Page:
Low Income Housing Options for Seniors
Most seniors are careful with their budgets, but for low-income seniors, budgeting isn’t always enough to make ends meet. The federal government and most cities and counties offer housing help to elders who can’t afford fair market rates for apartments. However, in many places, demand for affordable senior housing is greater than the supply of available rentals. Here’s what you need to know about finding out what you can afford, what assistance you may be eligible to receive, and other affordable housing ideas.
It’s helpful to start by seeing what programs are available in your area. Online search tools can help you get a general sense of housing costs near you and show you whether you qualify for housing assistance. You can also get in touch with local housing agencies for details about the types of rental assistance that are available in your area, how to qualify, and how to apply. Here are some things to consider during your affordable senior housing search.
What can you expect to pay for senior housing?
View 2017 Fair Market Rents (FMRs) for cities and counties around the US to get a sense of what you’ll pay in your area and beyond. For example, the 2017 FMR for a one-bedroom apartment in the Austin metropolitan area is $968 per month. An hour’s drive south, the FMR for a one-bedroom in San Antonio—a city with thriving culture and good medical care–is $768. An hour north in Bell County, which is more rural and small-town than Austin or San Antonio, the FMR for a one-bedroom apartment is $594. Comparing the rents in different parts of your state or region can help you narrow down your search and stay within your budget.
Where should you live?
Because apartments in major cities are often expensive, moving to a suburb or small town near your metro area may be a smart move—as long as you can still get to the places you want to go and connect to a social network so you don’t get isolated and bored. Questions to ask about each neighborhood or senior housing community you look at include:
- Is it close to family, friends and medical providers? Unless you’re a born adventurer you’ll probaby enjoy life more if there are people you already know nearby.
- Is there a grocery store nearby?
- Is it close to public transportation and/or walkable?
- Does the apartment have ADA features you need now or might need later, such as a ramp or bathroom grab bars?
- Does the community or landlord allow pets?
- What do other residents and families have to say about the building, the management, and the neighborhood? Talking to people who live there and reading online reviews of senior communities can give you a clearer sense of what life is like there before you sign a lease.
Take notes on each place you’re considering so you can compare them more easily later.
How do you want to search for senior apartments?
If you have a specific city or county in mind and prefer to find your own apartment, you can begin your affordable senior housing search with HUD’s low-rent apartment search tool to find qualifying senior housing properties in your area and contact them directly. You can also look up your city or county housing authority to find all the low-income senior housing public options in your area, along with application information.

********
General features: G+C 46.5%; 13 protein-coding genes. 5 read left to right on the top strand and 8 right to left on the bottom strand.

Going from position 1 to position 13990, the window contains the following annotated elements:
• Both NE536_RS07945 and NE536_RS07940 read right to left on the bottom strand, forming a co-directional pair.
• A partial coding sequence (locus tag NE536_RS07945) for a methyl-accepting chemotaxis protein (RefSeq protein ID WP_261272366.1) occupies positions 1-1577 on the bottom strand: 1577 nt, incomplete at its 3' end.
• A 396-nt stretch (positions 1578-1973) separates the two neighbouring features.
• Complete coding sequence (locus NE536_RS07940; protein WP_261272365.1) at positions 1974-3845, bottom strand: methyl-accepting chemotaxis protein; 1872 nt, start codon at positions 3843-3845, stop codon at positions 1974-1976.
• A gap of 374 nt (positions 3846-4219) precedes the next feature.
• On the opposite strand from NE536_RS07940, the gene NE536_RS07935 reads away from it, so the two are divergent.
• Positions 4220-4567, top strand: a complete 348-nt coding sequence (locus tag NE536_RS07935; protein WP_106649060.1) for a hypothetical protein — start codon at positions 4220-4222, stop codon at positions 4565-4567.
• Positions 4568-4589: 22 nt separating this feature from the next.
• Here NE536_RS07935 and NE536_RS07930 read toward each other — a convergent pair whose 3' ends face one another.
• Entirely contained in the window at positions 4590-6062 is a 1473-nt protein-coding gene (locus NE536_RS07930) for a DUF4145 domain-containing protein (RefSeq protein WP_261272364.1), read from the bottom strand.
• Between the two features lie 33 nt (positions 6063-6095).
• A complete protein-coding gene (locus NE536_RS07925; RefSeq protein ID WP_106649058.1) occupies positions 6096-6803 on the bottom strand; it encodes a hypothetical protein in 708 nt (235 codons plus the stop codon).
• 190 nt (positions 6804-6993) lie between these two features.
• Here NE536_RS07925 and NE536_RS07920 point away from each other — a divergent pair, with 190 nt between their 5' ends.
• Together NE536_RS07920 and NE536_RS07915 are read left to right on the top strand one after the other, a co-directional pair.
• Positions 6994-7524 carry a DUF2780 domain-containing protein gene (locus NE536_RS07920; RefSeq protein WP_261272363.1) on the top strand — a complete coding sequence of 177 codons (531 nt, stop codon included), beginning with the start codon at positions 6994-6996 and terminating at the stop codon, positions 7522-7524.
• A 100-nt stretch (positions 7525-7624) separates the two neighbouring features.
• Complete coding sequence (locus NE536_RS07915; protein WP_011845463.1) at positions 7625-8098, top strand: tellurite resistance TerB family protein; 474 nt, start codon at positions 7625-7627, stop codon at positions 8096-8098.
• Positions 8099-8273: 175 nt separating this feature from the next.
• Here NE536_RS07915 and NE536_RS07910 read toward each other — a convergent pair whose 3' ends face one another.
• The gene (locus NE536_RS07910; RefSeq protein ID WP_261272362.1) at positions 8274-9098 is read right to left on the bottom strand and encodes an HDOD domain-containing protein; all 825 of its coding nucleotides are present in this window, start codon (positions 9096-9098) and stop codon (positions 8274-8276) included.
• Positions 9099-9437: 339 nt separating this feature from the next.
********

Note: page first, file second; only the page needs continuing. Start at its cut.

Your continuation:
It’s important to know that in many areas, especially large cities, there are usually waitlists to apply for low-income housing. In some cases, the waitlist may not always be open to new people. If that’s the case, you’ll need to explore other options for affordable housing while you wait for a spot to open up.
Creative housing solutions for seniors
If affordable housing is scarce in your area, or if you’re on a waitlist measured in years rather than months, you may have more options than you realize for living affordably. All of these options will require you to live with other people— roommates, tenants, or family members. Here are a few ways seniors can make shared housing work.
Senior shared housing
Many seniors find themselves at a point in life where the big home they bought to house their whole family is only inhabited by one. With 87% of seniors hoping to age in place, this is an increasingly common scenario. The idea behind shared housing is simple: a homeowner with more space than they need opens up their home to someone who needs a place to live. They can rent out a room for pay, they can work out a deal with the homesharer to help with the around-the-house chores the senior is having trouble with, or they can figure out an arrangement that’s some combination of the two and works well for both people.
Shared housing may be a good option for you if:
- Your home is larger than you need and includes one or more bedrooms that are going unused.
- You haven’t paid off the mortgage and it’s becoming difficult to balance those monthly payments with your other expenses in retirement.
- You’ve realized that living alone makes you lonely.
How to find a roommate
Recognizing the growing need for senior shared housing, the Golden Girls Network arose to help potential senior roommates find one another. Whether you’re looking for a senior to move into the home you own, or are looking for a home to move into, the website helps you find someone who’s likely to be a good fit. There are other roommate match websites and services out there, but if you want to stick with other seniors, this one conveniently narrows the field of options down.
If you’re open to the idea of finding a younger roommate, a website like Roomie Match can help you find someone that’s compatible, and does the important work of screening out likely scammers.
How to provide student housing